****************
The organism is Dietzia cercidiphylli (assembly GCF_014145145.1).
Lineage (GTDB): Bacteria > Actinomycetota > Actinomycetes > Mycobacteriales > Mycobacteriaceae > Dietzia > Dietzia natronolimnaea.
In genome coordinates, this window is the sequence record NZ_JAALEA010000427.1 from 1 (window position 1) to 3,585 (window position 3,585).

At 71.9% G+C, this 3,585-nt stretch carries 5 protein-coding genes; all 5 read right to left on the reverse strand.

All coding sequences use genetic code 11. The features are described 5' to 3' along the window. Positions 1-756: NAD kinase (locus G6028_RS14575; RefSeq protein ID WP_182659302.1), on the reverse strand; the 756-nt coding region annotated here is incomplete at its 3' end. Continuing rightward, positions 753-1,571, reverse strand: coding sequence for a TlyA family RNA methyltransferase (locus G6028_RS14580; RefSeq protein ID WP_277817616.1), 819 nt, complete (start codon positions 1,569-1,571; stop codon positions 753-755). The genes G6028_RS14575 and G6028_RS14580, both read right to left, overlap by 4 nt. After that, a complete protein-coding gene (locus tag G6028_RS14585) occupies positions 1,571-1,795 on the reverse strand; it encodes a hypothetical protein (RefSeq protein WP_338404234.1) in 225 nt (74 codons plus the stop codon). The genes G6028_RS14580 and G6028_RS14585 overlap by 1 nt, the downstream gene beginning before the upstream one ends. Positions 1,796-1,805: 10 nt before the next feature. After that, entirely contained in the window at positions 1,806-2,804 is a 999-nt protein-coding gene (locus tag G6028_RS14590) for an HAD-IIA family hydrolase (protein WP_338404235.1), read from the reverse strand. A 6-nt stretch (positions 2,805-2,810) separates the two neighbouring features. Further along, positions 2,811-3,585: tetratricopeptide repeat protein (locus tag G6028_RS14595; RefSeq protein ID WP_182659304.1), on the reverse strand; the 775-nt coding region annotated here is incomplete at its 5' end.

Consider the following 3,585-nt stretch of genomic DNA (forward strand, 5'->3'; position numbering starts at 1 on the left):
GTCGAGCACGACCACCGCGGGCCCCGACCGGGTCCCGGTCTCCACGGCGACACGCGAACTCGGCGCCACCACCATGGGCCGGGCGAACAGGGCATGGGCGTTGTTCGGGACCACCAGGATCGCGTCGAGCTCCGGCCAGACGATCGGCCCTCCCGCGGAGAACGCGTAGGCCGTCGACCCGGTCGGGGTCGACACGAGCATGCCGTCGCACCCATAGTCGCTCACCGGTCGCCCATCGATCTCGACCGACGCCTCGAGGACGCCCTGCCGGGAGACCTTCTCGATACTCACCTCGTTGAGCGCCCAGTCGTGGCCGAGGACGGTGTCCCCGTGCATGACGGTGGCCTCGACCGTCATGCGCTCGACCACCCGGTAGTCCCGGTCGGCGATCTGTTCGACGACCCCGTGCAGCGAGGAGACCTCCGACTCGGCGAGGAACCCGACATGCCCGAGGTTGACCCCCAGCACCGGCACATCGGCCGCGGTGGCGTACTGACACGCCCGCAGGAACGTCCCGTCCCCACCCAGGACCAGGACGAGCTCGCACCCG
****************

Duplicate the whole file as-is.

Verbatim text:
The organism is Dietzia cercidiphylli (assembly GCF_014145145.1).
Lineage (GTDB): Bacteria > Actinomycetota > Actinomycetes > Mycobacteriales > Mycobacteriaceae > Dietzia > Dietzia natronolimnaea.
In genome coordinates, this window is the sequence record NZ_JAALEA010000427.1 from 1 (window position 1) to 3,585 (window position 3,585).

At 71.9% G+C, this 3,585-nt stretch carries 5 protein-coding genes; all 5 read right to left on the reverse strand.

All coding sequences use genetic code 11. The features are described 5' to 3' along the window. Positions 1-756: NAD kinase (locus G6028_RS14575; RefSeq protein ID WP_182659302.1), on the reverse strand; the 756-nt coding region annotated here is incomplete at its 3' end. Continuing rightward, positions 753-1,571, reverse strand: coding sequence for a TlyA family RNA methyltransferase (locus G6028_RS14580; RefSeq protein ID WP_277817616.1), 819 nt, complete (start codon positions 1,569-1,571; stop codon positions 753-755). The genes G6028_RS14575 and G6028_RS14580, both read right to left, overlap by 4 nt. After that, a complete protein-coding gene (locus tag G6028_RS14585) occupies positions 1,571-1,795 on the reverse strand; it encodes a hypothetical protein (RefSeq protein WP_338404234.1) in 225 nt (74 codons plus the stop codon). The genes G6028_RS14580 and G6028_RS14585 overlap by 1 nt, the downstream gene beginning before the upstream one ends. Positions 1,796-1,805: 10 nt before the next feature. After that, entirely contained in the window at positions 1,806-2,804 is a 999-nt protein-coding gene (locus tag G6028_RS14590) for an HAD-IIA family hydrolase (protein WP_338404235.1), read from the reverse strand. A 6-nt stretch (positions 2,805-2,810) separates the two neighbouring features. Further along, positions 2,811-3,585: tetratricopeptide repeat protein (locus tag G6028_RS14595; RefSeq protein ID WP_182659304.1), on the reverse strand; the 775-nt coding region annotated here is incomplete at its 5' end.

Consider the following 3,585-nt stretch of genomic DNA (forward strand, 5'->3'; position numbering starts at 1 on the left):
GTCGAGCACGACCACCGCGGGCCCCGACCGGGTCCCGGTCTCCACGGCGACACGCGAACTCGGCGCCACCACCATGGGCCGGGCGAACAGGGCATGGGCGTTGTTCGGGACCACCAGGATCGCGTCGAGCTCCGGCCAGACGATCGGCCCTCCCGCGGAGAACGCGTAGGCCGTCGACCCGGTCGGGGTCGACACGAGCATGCCGTCGCACCCATAGTCGCTCACCGGTCGCCCATCGATCTCGACCGACGCCTCGAGGACGCCCTGCCGGGAGACCTTCTCGATACTCACCTCGTTGAGCGCCCAGTCGTGGCCGAGGACGGTGTCCCCGTGCATGACGGTGGCCTCGACCGTCATGCGCTCGACCACCCGGTAGTCCCGGTCGGCGATCTGTTCGACGACCCCGTGCAGCGAGGAGACCTCCGACTCGGCGAGGAACCCGACATGCCCGAGGTTGACCCCCAGCACCGGCACATCGGCCGCGGTGGCGTACTGACACGCCCGCAGGAACGTCCCGTCCCCACCCAGGACCAGGACGAGCTCGCACCCG